'Rome' Is Burning Bright

"Rome," an HBO-BBC production, presents an ancient but relevant political realm with the flourish of high drama and the urgency of current headlines. (Franco Biciocchi)

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By Tom Shales
Washington Post Staff Writer
Sunday, January 14, 2007

Now, in the dog days of winter, during a kind of twilight zone between the regular season's first half and the February sweeps -- while the broadcast networks air reruns and vapid reality shows -- HBO reminds us of the better uses to which television can be put.

The HBO season begins auspiciously and, lest that sound stuffy, raucously tonight with the welcome returns of "Rome," an epic that the network says is entering its second "and final" season; and "Extras," the cunningly funny comedy starring and co-authored by British sensation Ricky Gervais.

The two shows put together, of course, don't have the weight and sizzle of "The Sopranos," which at one point in history was supposed to return this month with the first of nine final episodes, but now is reportedly set to return Sunday, April 8. It's March of 44 B.C., though, when "Rome" resumes tonight for its 10-episode farewell. Perhaps it's late on March 15 or early on the 16th, for one of the first sights is the bloodstained floor of the Roman Senate and then, when the camera pans over, the very bloody corpse of Gaius Julius Caesar himself, dead at the hands of assassins. Ciarin Hinds seems a good sport to return in the role, considering all he gets to do is lie there stiff as a statue.

Then again, in one scene, as some bizarre part of the mourning ritual, a woman briefly inserts a nipple into Caesar's half-open mouth.

It's senseless on the surface but a haunting bit of imagery.

Otherwise, there's less mourning by far than there is bickering -- a near-constant sordid squabble over Caesar's title and wealth. Squabbling survivors include James Purefoy as a rowdy and assertive Marc Antony, the weary widow Calpurnia (Hayden Gwynne), that really big shrew Atia (Polly Walker) and Caesar's Doogie-like teenage heir Octavian (Max Pirkis, a model of youthful self-assurance). Among the finer points debated is whether Caesar will be posthumously declared a tyrant and his murder thus characterized as tyrannicide.

Then there's the question of whether one can hold the title of "dictator" in a government that calls itself a republic. If it sounds as if the creators of "Rome" are attempting to practice the art of allegory, it's not the case. That would be too pedantic, perhaps even preachy. Still, when Antony sighs and says, "Messy things, elections," he could as well be a citizen of A.D. 2007 as of the pre-Christian century in which he's sighing.

The production is nothing if not rich, awash in muted hues, populated with rivetingly complex characters and yet disappointingly low on spectacle -- at least for the season's first two episodes. One of the most colorful little details of Roman life is the presence of a great, fat town crier, who practices the ancient equivalent of spin control, proclaiming that Caesar's funeral will be held "in the spirit of unity and forgiveness" -- neither of which is anywhere apparent -- and adding that although the ceremony is open to the public, "no prostitutes, actors or unclean tradesmen may attend."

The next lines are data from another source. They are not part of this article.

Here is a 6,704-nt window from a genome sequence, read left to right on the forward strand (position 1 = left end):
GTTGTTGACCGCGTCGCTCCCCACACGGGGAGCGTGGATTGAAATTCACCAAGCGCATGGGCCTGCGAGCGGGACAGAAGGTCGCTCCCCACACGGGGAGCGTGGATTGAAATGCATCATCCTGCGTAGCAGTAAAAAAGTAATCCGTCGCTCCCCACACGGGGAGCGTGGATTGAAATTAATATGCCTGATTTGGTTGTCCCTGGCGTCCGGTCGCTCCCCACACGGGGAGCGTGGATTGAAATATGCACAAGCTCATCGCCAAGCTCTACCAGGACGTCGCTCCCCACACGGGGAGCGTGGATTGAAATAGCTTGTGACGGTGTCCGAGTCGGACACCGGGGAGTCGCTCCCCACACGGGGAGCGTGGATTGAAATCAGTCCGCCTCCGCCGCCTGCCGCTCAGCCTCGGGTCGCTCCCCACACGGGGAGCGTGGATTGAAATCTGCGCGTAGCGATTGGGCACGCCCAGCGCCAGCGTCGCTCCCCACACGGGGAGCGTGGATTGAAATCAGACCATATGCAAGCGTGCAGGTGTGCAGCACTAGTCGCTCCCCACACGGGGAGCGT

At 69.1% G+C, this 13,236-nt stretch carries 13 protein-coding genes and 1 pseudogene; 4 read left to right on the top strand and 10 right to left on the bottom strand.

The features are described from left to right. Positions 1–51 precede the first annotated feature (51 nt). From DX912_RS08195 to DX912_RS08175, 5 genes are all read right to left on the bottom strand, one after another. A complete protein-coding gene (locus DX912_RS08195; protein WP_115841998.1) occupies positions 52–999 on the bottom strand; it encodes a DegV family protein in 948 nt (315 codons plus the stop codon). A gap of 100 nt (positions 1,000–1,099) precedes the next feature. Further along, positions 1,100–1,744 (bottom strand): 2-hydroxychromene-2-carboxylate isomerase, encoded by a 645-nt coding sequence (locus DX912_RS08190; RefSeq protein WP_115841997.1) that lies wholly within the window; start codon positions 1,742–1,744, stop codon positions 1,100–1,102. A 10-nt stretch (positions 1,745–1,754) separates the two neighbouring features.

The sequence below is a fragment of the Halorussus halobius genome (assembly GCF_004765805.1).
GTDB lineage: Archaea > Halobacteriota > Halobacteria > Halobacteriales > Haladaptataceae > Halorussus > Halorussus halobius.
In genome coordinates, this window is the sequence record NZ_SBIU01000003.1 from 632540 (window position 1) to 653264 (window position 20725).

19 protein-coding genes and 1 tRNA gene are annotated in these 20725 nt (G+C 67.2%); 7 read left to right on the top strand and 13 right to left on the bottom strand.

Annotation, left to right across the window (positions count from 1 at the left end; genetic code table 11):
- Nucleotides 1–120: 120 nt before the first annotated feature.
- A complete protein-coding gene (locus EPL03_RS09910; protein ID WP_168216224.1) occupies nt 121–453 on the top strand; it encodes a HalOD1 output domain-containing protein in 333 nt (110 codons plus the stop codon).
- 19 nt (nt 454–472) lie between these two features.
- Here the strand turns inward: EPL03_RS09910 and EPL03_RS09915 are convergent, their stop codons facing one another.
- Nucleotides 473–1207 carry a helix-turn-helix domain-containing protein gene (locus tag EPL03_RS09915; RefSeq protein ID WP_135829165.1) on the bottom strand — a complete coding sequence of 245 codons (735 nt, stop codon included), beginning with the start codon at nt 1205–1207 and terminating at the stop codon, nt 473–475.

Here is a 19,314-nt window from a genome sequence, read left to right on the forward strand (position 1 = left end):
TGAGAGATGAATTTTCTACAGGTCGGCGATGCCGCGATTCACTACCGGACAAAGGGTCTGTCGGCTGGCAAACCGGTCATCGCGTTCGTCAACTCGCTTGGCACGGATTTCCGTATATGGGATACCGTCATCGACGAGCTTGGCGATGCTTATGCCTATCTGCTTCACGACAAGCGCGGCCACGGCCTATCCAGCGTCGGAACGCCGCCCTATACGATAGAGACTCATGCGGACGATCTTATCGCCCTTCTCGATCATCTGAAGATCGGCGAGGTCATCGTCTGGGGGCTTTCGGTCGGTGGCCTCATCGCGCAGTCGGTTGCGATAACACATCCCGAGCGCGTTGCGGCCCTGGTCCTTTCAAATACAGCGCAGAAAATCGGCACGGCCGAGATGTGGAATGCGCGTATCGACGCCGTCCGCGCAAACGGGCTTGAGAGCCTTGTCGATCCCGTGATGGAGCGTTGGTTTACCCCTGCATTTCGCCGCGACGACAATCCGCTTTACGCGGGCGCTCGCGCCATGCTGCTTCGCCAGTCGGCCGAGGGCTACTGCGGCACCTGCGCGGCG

One wonders whether the filmmakers were tempted to include "critics" in that list -- even though "Rome" received generally favorable reviews upon its debut last year and deserves a few more heaps of praise for returning in garishly grand style.

Continuing the sort of upstairs-downstairs parallel storylines, we leave Caesar's ring of mourners and murderers tonight to find out what's become of the centurion Lucius Vorenus (Kevin McKidd) and his loyal slave-turned-friend, Titus Pullo (Ray Stevenson). What's become of them is that Vorenus is doing more passionate mourning of his own slain wife than anyone is lavishing on poor old Caesar, and Pullo, roaming in the countryside, has freed another slave by asking her to marry him.

Eventually, Pullo and Vorenus will meet up again, and the former slave will help his old pal get out of bed and face the ugly realities of politics and politicians, as well as trying to paste his ravaged life back together. Rome is not in ruins yet, but blood runs in the streets, muggings are hardly rare, and, in a moment of pique, Antony slits a political foe's throat as casually as if he were shaking hands.

Heads roll, literally. Antony tosses one into the trash during a visit to Vorenus, one of the moments when their paths cross, when the governing and the governed briefly collude. Moments later, who should undulate into town but Cleopatra, fresh and feisty after the long trip from Egypt to pay her respects. She's played (by delicately pretty Lyndsey Marshal) not as a seasoned vamp but as a teasing nymphette, a pop star with jet-black hair and a peachy-pale complexion.


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© 2007 The Washington Post Company

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